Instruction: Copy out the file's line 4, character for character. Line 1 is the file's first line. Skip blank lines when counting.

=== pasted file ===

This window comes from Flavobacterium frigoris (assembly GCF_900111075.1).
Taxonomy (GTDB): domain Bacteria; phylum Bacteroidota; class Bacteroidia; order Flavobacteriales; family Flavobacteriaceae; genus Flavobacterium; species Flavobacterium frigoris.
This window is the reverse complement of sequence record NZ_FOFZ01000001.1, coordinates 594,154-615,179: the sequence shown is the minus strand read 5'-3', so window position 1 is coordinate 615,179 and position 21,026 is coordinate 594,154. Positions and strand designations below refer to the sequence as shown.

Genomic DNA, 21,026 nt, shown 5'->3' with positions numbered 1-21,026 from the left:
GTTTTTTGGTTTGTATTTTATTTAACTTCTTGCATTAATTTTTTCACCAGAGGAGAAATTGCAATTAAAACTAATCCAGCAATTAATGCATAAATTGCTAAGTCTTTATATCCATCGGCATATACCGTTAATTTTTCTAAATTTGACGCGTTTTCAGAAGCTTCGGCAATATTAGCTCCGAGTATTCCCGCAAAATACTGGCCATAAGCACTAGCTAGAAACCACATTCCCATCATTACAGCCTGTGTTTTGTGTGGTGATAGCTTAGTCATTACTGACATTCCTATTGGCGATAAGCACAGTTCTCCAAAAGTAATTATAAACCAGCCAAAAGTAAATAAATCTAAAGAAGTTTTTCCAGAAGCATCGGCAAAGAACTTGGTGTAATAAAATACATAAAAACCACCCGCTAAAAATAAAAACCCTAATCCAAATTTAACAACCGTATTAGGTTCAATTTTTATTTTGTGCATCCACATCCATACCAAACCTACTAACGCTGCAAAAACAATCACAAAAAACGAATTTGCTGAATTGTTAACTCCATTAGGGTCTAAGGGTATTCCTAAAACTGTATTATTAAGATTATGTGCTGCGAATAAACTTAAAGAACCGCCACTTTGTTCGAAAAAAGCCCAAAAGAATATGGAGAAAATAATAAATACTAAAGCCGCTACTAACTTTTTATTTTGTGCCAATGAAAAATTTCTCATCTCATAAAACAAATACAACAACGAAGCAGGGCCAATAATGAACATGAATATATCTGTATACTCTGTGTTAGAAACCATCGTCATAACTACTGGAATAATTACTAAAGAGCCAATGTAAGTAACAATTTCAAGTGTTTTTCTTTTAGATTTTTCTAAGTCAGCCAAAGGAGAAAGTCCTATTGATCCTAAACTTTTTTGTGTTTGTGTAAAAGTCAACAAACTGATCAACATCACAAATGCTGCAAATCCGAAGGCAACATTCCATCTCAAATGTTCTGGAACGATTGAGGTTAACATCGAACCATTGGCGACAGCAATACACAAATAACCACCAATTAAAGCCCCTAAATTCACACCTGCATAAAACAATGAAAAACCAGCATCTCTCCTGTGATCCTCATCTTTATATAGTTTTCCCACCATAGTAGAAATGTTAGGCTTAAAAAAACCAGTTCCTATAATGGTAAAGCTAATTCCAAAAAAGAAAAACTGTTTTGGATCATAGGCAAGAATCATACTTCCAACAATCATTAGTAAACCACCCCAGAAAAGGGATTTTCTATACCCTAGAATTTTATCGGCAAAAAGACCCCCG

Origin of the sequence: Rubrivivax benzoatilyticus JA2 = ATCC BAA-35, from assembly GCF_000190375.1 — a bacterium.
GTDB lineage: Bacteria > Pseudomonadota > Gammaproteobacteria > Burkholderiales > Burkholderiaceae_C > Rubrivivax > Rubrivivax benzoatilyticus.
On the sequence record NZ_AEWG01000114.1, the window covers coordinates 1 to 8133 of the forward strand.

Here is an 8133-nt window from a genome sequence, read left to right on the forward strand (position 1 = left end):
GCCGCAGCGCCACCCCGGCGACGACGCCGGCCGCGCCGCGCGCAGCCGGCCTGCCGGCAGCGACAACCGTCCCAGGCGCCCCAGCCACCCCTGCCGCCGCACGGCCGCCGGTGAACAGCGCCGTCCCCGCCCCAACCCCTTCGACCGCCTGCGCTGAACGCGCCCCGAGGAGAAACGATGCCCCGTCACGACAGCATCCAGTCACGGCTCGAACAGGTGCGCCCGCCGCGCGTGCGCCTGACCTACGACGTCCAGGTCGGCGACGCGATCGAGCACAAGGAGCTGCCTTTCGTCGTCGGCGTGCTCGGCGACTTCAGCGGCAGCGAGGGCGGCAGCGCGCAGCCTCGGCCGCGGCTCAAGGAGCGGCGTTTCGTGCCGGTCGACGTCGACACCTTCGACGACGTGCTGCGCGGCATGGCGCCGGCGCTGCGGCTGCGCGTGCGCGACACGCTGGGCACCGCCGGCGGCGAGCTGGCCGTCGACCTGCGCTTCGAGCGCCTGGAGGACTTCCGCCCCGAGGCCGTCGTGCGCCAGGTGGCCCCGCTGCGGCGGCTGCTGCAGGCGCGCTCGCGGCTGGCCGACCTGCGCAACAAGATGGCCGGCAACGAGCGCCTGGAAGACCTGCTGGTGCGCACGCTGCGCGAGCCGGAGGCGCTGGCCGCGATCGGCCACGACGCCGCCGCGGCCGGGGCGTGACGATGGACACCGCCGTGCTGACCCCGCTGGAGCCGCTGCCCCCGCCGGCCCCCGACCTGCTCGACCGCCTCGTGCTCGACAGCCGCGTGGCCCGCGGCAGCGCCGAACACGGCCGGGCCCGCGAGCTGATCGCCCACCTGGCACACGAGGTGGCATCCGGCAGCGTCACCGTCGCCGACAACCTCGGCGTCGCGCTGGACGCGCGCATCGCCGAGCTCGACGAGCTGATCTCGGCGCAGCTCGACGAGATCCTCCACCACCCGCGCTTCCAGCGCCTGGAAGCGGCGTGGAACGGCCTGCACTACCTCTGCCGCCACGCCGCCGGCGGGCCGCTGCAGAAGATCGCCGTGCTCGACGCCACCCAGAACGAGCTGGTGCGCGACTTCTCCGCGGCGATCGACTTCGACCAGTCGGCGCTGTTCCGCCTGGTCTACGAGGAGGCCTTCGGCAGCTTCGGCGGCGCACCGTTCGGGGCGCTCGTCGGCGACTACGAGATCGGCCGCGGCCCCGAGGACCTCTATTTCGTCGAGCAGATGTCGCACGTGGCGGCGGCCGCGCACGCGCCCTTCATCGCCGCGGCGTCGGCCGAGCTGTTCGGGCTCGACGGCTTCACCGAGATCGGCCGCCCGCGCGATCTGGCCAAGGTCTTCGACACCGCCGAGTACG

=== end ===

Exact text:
Genomic DNA, 21,026 nt, shown 5'->3' with positions numbered 1-21,026 from the left: